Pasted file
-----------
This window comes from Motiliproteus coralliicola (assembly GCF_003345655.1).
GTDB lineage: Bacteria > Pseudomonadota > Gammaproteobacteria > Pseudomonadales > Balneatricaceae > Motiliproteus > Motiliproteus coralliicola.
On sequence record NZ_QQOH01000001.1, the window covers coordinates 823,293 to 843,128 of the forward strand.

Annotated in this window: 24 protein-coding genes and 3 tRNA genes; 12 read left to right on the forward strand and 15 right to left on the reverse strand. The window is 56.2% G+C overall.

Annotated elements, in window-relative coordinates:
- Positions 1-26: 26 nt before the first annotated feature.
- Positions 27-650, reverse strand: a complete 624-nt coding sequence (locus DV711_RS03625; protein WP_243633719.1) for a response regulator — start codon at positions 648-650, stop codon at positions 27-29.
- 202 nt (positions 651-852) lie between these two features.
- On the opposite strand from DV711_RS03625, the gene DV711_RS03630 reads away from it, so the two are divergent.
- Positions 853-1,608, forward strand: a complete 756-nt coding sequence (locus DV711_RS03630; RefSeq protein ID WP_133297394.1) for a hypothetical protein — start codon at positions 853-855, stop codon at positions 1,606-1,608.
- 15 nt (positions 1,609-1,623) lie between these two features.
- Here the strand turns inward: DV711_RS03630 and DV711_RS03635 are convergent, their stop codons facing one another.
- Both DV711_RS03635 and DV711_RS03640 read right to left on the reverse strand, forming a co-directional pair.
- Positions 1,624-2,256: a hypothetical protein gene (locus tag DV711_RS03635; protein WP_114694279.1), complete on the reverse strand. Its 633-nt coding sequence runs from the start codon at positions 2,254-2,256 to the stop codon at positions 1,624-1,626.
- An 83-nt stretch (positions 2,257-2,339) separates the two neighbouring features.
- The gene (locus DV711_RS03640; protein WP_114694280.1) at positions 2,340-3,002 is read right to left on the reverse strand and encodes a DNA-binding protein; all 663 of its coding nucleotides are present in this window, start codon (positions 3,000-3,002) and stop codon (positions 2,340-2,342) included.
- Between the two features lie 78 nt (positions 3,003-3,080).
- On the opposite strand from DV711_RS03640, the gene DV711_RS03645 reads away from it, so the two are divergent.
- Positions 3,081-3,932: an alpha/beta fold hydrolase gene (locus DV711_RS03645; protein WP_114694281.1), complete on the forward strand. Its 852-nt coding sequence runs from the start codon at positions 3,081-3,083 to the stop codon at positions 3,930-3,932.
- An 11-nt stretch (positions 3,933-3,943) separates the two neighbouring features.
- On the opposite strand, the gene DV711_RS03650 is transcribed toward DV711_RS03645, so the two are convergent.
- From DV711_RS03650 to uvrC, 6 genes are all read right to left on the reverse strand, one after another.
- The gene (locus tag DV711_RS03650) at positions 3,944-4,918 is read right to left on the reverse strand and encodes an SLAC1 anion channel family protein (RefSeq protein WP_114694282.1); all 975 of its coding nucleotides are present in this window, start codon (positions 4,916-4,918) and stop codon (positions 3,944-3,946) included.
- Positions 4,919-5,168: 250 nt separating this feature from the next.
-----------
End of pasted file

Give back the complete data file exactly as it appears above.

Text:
This window comes from Motiliproteus coralliicola (assembly GCF_003345655.1).
GTDB lineage: Bacteria > Pseudomonadota > Gammaproteobacteria > Pseudomonadales > Balneatricaceae > Motiliproteus > Motiliproteus coralliicola.
On sequence record NZ_QQOH01000001.1, the window covers coordinates 823,293 to 843,128 of the forward strand.

Annotated in this window: 24 protein-coding genes and 3 tRNA genes; 12 read left to right on the forward strand and 15 right to left on the reverse strand. The window is 56.2% G+C overall.

Annotated elements, in window-relative coordinates:
- Positions 1-26: 26 nt before the first annotated feature.
- Positions 27-650, reverse strand: a complete 624-nt coding sequence (locus DV711_RS03625; protein WP_243633719.1) for a response regulator — start codon at positions 648-650, stop codon at positions 27-29.
- 202 nt (positions 651-852) lie between these two features.
- On the opposite strand from DV711_RS03625, the gene DV711_RS03630 reads away from it, so the two are divergent.
- Positions 853-1,608, forward strand: a complete 756-nt coding sequence (locus DV711_RS03630; RefSeq protein ID WP_133297394.1) for a hypothetical protein — start codon at positions 853-855, stop codon at positions 1,606-1,608.
- 15 nt (positions 1,609-1,623) lie between these two features.
- Here the strand turns inward: DV711_RS03630 and DV711_RS03635 are convergent, their stop codons facing one another.
- Both DV711_RS03635 and DV711_RS03640 read right to left on the reverse strand, forming a co-directional pair.
- Positions 1,624-2,256: a hypothetical protein gene (locus tag DV711_RS03635; protein WP_114694279.1), complete on the reverse strand. Its 633-nt coding sequence runs from the start codon at positions 2,254-2,256 to the stop codon at positions 1,624-1,626.
- An 83-nt stretch (positions 2,257-2,339) separates the two neighbouring features.
- The gene (locus DV711_RS03640; protein WP_114694280.1) at positions 2,340-3,002 is read right to left on the reverse strand and encodes a DNA-binding protein; all 663 of its coding nucleotides are present in this window, start codon (positions 3,000-3,002) and stop codon (positions 2,340-2,342) included.
- Between the two features lie 78 nt (positions 3,003-3,080).
- On the opposite strand from DV711_RS03640, the gene DV711_RS03645 reads away from it, so the two are divergent.
- Positions 3,081-3,932: an alpha/beta fold hydrolase gene (locus DV711_RS03645; protein WP_114694281.1), complete on the forward strand. Its 852-nt coding sequence runs from the start codon at positions 3,081-3,083 to the stop codon at positions 3,930-3,932.
- An 11-nt stretch (positions 3,933-3,943) separates the two neighbouring features.
- On the opposite strand, the gene DV711_RS03650 is transcribed toward DV711_RS03645, so the two are convergent.
- From DV711_RS03650 to uvrC, 6 genes are all read right to left on the reverse strand, one after another.
- The gene (locus tag DV711_RS03650) at positions 3,944-4,918 is read right to left on the reverse strand and encodes an SLAC1 anion channel family protein (RefSeq protein WP_114694282.1); all 975 of its coding nucleotides are present in this window, start codon (positions 4,916-4,918) and stop codon (positions 3,944-3,946) included.
- Positions 4,919-5,168: 250 nt separating this feature from the next.